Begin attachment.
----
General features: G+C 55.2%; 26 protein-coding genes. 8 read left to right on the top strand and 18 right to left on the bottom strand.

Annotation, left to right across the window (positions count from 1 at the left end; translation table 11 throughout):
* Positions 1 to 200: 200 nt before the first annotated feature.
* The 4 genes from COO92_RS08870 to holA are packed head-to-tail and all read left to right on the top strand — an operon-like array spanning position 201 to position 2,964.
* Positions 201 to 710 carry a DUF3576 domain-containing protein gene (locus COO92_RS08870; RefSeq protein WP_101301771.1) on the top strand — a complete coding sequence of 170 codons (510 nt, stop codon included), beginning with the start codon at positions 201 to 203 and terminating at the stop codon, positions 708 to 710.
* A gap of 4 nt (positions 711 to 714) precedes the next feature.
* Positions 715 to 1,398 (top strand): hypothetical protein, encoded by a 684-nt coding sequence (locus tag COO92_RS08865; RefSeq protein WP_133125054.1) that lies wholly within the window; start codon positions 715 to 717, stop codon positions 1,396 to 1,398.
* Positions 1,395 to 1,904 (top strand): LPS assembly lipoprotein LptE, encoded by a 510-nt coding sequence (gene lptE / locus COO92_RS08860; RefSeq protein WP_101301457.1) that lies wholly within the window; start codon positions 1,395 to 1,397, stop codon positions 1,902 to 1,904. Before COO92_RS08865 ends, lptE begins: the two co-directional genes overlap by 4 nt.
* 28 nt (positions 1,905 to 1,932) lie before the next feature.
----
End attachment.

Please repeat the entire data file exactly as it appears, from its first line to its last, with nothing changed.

General features: G+C 55.2%; 26 protein-coding genes. 8 read left to right on the top strand and 18 right to left on the bottom strand.

Annotation, left to right across the window (positions count from 1 at the left end; translation table 11 throughout):
* Positions 1 to 200: 200 nt before the first annotated feature.
* The 4 genes from COO92_RS08870 to holA are packed head-to-tail and all read left to right on the top strand — an operon-like array spanning position 201 to position 2,964.
* Positions 201 to 710 carry a DUF3576 domain-containing protein gene (locus COO92_RS08870; RefSeq protein WP_101301771.1) on the top strand — a complete coding sequence of 170 codons (510 nt, stop codon included), beginning with the start codon at positions 201 to 203 and terminating at the stop codon, positions 708 to 710.
* A gap of 4 nt (positions 711 to 714) precedes the next feature.
* Positions 715 to 1,398 (top strand): hypothetical protein, encoded by a 684-nt coding sequence (locus tag COO92_RS08865; RefSeq protein WP_133125054.1) that lies wholly within the window; start codon positions 715 to 717, stop codon positions 1,396 to 1,398.
* Positions 1,395 to 1,904 (top strand): LPS assembly lipoprotein LptE, encoded by a 510-nt coding sequence (gene lptE / locus COO92_RS08860; RefSeq protein WP_101301457.1) that lies wholly within the window; start codon positions 1,395 to 1,397, stop codon positions 1,902 to 1,904. Before COO92_RS08865 ends, lptE begins: the two co-directional genes overlap by 4 nt.
* 28 nt (positions 1,905 to 1,932) lie before the next feature.